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Identity and access management report available from Butler Group

Butler Group : 17 December, 2008  (New Product)
Report on IAM focuses on existing technology and identifying the right solutions for industry at a time when security professionals are being bombarded by new developments
Core components of many mainstream Identity and Access Management (IAM) solutions have had to be appreciably enhanced simply to keep pace with constantly changing business and operational demands. Today, as well as providing core user access and protection services, the latest IAM product suites need to be equipped to deal with new identity and access control requirements that include: Web and remote access user communities, federated business relationships, a growing services-led information access culture, and fraudulent activity that can impact all types of information user. However a new report just published by Butler Group, Europe's leading IT research organisation, 'Identity and Access Management - Enabling Secure Access for Web, Enterprise, and Remote Users' points to the importance of enterprises recognising the core range of services that IAM already gives as opposed to being distracted by the latest product news.

"During the two years that have elapsed since Butler Group last published a Report on IAM (June 2006), key functional protection requirements remain unchanged. However, what has changed very significantly in the intervening timeframe are the range of business operations and service delivery environments that need to be supported and protected," says Andrew Kellett, Senior Research Analyst at Butler Group and the report's co-author. "But, before getting too fixated on everything new that IAM is required to address - including the range of additional Web-facing facilities and services that many leading vendors are adding into their platform-based portfolios, it is important to recognise the range of core business protection and continuity services that IAM already delivers."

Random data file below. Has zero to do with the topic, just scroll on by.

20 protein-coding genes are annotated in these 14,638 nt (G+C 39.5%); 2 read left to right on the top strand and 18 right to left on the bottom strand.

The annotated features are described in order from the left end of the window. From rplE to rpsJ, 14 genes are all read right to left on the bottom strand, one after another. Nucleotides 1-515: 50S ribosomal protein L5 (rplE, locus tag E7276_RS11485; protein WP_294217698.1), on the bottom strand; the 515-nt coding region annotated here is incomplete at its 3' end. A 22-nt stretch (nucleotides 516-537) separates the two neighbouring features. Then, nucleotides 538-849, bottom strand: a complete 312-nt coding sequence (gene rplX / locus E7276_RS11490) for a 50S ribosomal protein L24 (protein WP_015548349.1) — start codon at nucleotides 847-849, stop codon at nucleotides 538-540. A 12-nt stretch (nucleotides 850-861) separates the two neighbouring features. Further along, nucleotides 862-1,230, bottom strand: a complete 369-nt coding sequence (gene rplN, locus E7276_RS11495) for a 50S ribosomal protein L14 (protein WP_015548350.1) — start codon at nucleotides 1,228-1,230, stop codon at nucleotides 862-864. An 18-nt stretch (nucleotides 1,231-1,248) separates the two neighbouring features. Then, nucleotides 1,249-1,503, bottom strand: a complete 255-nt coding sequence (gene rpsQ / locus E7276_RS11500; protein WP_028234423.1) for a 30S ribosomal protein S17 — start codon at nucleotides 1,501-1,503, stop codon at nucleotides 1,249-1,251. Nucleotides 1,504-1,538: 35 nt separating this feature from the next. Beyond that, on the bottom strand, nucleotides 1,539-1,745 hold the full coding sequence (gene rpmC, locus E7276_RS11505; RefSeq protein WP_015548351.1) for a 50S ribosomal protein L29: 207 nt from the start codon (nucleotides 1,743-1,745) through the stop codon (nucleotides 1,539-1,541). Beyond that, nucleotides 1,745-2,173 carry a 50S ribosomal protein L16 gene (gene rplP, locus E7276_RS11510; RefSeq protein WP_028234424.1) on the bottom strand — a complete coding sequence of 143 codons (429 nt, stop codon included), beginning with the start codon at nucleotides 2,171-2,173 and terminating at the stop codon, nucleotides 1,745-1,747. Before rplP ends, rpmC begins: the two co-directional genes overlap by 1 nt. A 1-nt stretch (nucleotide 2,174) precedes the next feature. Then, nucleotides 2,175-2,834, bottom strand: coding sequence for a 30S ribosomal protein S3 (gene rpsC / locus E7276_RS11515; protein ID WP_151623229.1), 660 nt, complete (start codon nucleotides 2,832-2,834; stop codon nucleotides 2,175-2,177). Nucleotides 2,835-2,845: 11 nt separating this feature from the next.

The report emphasises that the primary role of IAM is to provide facilities that deliver an acceptable balance between the need for corporate privacy and protection and the demands of the user community for open, uninhibited access to information from wherever and whenever they need it. This mixture of priorities that sets protection alongside the demand for availability is something that each organisation must scope out to fit its own specific risk profile, but in Butler Group's opinion is best served in the working environment using a fully featured, business-focused IAM approach.

For certain, extending access to corporate systems and the information that they hold to an ever-growing range of users adds significant risk to business operations, as does the need to externally collaboration with third-party business associates and supply-chain partners. Fundamentally, organisations must remain responsible for all of the information that they choose to gather in, maintain, and store. Businesses need to be fully accountable for the upkeep and protection of that information and, where it is decided to make that information available to other authorised users, the business must also accept that it remains responsible for the activities that are carried out on its behalf by third-party business partners.